InputParameters
validParams<PostprocessorNeumannBC>()
{
InputParameters params = validParams<IntegratedBC>();
"postprocessor", 0.0, "The postprocessor to use for value of the gradient on the boundary.");
return params;
}

(framework/src/bcs/PostprocessorNeumannBC.C)

The actual postprocessor value must be assigned to a member variable of the class, thus in the header a member variable must be created, which should always be a constant reference to a PostprocessorValue type. Since this is a reference it must be initialized, this occurs in the source file by calling the getPostprocessorValue method and providing the name used in the validParams function. The following snippets show declaration of the reference in the header and the initialization of this reference in the source file. The _value member variable is then available for use anywhere inside the object, for the case of the boundary condition it is utilized in the computation of the residual.

  const PostprocessorValue & _value;

(framework/include/bcs/PostprocessorNeumannBC.h)
PostprocessorNeumannBC::PostprocessorNeumannBC(const InputParameters & parameters)
: IntegratedBC(parameters), _value(getPostprocessorValue("postprocessor"))
{
}

(framework/src/bcs/PostprocessorNeumannBC.C)

## Creating a Postprocessor Object

In general, every Postprocessor object has two methods that must be defined "execute" and "getValue".

First, consider the execute method. This method is called by MOOSE at different time depending on the type of postprocessor object. Therefore, when creating a Postprocessor object the new object should inherit from one of the following C++ classes:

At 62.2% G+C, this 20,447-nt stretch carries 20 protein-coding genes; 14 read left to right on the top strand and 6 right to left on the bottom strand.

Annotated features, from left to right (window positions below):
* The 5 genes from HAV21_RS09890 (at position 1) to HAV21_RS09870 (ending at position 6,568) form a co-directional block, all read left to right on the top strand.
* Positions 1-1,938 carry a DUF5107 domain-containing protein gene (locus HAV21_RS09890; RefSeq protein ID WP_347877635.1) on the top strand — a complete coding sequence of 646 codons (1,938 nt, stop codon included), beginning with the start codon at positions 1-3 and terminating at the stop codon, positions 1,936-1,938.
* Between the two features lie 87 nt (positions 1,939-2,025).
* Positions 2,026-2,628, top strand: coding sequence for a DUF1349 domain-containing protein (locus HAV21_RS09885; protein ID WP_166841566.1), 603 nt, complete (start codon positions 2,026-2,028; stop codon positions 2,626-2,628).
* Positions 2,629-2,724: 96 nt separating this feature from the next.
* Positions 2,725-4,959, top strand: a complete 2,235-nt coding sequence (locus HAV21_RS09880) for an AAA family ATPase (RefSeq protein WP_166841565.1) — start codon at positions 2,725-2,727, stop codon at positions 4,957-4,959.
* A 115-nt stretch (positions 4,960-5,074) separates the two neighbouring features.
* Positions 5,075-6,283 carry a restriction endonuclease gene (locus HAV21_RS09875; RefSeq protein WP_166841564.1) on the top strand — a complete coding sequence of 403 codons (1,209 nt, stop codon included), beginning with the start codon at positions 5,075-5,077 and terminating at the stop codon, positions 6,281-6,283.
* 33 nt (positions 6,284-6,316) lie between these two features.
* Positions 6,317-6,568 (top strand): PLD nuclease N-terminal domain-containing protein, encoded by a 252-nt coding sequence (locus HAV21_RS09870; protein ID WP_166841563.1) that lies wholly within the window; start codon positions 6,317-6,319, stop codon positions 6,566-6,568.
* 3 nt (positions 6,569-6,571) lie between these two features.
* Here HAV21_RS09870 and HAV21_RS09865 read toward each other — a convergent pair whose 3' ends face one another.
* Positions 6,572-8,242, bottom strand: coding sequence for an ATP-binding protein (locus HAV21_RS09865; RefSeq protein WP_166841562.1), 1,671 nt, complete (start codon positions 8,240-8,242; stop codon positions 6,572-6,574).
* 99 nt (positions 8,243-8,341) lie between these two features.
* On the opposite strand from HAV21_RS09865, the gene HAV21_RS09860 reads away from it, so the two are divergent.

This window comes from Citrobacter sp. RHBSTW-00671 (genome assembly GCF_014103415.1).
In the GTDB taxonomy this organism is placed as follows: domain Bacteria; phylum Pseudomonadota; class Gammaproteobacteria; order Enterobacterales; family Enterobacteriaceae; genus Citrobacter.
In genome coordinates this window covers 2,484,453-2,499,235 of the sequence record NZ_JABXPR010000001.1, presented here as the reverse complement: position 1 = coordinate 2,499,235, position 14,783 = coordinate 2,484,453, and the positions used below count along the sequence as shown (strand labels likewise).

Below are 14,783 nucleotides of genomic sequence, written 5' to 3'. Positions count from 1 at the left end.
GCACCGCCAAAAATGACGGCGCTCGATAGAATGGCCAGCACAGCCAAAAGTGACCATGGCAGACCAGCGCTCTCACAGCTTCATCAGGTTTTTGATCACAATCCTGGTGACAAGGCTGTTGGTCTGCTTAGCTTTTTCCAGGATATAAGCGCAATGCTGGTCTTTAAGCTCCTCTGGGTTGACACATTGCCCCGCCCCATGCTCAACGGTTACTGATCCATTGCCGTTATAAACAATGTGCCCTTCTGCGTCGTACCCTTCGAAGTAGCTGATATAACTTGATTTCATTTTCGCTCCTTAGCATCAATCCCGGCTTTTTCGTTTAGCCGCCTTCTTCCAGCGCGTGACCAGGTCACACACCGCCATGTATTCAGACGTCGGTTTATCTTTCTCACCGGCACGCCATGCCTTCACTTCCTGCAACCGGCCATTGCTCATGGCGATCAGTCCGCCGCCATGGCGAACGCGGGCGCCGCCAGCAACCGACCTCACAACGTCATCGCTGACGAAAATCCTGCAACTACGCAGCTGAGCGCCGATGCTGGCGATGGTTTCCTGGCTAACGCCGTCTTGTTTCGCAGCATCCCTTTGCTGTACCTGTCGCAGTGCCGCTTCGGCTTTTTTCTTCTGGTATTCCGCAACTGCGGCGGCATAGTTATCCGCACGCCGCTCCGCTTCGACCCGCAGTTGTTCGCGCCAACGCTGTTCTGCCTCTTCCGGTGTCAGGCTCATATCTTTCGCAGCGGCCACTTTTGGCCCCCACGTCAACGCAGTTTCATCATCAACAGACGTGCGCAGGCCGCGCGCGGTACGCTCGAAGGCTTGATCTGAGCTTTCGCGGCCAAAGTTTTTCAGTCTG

• GeneralPostprocessor: "execute" is called once on each execution flag.

• NodalPostprocessor: "execute" is called for each node within the mesh on each execution flag.

• ElementalPostprocessor: "execute" is called for each element within the mesh on each execution flag.

• InternalSidePostprocessor: "execute" is called for each side, that is not on a boundary, within the mesh on each execution flag.

• SidePostprocessor: "execute" is called for each side, that is on a boundary, within the mesh on each execution flag.

The use of execution flags is discussed in the Execute On section.

The getValue method is responsible for returning the value of the postprocessor object, this value is what is used by all objects that are coupled to the postprocessor. In some cases the necessary communication is performed within this method, but in general this following is preferred.

### Parallel Considerations

When creating a postprocessor it is often necessary to perform some parallel communication to ensure that the value being computed is correct across processes and threads. Three additional methods exists for making this process as simple as possible.

• initialize: This is called prior to the execution of the postprocessor and should be used to setup the object to be in a known state. It is important to point out that execution in this context includes all calls to the execute method. For example, for a NodalPostprocessor object the initialize method is called and then the execute method is called for all nodes.

• finalize: This is called after the execution of the postprocessor and is intended to perform communication to prepare the object for the call to the getValue method.